French President Emmanuel Macron issued a charter to Muslim leaders that delineates restrictions intended to curb “Islamist separatism” in the country following multiple terror attacks, the BBC reported Thursday.
The “charter of republican values” must be accepted within 15 days by the French Council of the Muslim Faith (CFCM), which has agreed to create a National Council of Imams, according to the BBC. As part of France’s crackdown on radical Islamism, a stipulation of the agreement is official accreditation of imams, which can be withdrawn.
Other requirements in the charter include accepting Islam as a religious and not a political movement and banning “foreign interference” in Muslim groups, such as mosques.
“Two principles will be inscribed in black and white [in the charter]: the rejection of political Islam and any foreign interference,” a source told the Le Parisien newspaper following the Wednesday meeting between Macron, French Interior Minister Gérald Darmanin and eight CFCM leaders.
The efforts come after multiple terror attacks in France in October, inclding the beheading of Samuel Paty, a teacher who was targeted after showing students the caricatures of the Prophet Muhammad published by the Charlie Hebdo satire magazine in 2015 during a lesson on freedom of speech. Roughly two weeks later, a Tunisian migrant killed three people at a church in Nice.
The French government has targeted “radical Islamism” in the country by cracking down on foreign financing of mosques and private religious schools. It also investigated 51 French Muslim organizations following the death of Paty. (RELATED: Beheading Of French Teacher And Nice Church Terror Attack Linked, Officials Say)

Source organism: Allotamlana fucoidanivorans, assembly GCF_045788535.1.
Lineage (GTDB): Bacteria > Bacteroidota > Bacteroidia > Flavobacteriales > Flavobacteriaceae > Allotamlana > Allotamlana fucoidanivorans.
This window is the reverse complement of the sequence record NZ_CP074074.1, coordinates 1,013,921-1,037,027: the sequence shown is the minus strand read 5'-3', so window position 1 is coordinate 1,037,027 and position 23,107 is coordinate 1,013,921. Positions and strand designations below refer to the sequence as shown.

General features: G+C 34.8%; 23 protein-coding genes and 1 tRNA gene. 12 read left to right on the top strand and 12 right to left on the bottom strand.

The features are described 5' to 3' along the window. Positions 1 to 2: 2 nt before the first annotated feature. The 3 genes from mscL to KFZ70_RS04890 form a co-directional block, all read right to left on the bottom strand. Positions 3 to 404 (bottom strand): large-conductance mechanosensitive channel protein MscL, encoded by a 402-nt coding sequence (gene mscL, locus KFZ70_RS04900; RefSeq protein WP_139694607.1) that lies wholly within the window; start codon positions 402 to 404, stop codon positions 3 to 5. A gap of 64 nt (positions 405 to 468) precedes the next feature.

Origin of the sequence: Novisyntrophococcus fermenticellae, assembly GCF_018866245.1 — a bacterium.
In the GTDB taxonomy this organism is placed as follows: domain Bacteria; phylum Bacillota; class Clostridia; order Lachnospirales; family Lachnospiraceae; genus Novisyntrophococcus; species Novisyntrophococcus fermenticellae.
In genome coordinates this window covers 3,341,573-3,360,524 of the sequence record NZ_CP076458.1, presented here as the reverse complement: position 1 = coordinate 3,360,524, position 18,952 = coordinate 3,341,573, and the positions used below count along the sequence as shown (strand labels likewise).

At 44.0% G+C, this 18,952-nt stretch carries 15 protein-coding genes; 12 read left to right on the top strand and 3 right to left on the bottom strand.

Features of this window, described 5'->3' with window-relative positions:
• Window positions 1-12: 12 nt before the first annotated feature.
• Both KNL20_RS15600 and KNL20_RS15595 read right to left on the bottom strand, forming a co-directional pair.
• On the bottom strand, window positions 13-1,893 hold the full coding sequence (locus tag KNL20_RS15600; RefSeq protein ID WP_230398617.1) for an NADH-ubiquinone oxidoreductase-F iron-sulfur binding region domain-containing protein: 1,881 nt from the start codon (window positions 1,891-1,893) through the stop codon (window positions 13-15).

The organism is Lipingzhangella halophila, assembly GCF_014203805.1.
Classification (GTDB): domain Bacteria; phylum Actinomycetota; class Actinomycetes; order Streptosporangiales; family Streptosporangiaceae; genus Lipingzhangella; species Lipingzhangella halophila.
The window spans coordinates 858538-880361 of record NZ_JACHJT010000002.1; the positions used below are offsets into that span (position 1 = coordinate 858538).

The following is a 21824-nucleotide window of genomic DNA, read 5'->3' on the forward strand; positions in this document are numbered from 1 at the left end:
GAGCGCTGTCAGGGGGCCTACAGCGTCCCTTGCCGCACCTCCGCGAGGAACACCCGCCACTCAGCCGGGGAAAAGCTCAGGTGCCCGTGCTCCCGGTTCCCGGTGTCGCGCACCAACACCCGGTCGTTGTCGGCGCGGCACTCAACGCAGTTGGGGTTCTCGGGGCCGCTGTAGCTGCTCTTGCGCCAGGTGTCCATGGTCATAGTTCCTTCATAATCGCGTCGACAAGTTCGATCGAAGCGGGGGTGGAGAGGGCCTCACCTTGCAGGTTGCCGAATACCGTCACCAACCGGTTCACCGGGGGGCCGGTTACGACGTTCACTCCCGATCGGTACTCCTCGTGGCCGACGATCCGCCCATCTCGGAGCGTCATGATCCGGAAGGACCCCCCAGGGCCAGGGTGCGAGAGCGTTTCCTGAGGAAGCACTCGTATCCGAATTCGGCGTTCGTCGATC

“We must save our children from the clutches of the Islamists,” Darmanin told the Le Figaro newspaper on Wednesday, according to the BBC.
In early October, Macron announced that draft legislation for a law aimed at ridding France of what authorities have called a “parallel society” of radical Muslims would be introduced in December.
He has coined the term “separatism” to describe this segment of society, which he says threatens a secular France. Along with barring foreign imams and increasing surveillance of groups suspected of “separatism,” the bill would also ban efforts threatening gender equality, like pre-marriage “virginity certificates” for Muslim women, according to Deutsche Welle. The certificates are provided by doctors to some Muslim women ahead of marriage.
Macron also called for Europe to re-think its Schengen Area open-border system in November after the recent Islamic terror attacks across the continent.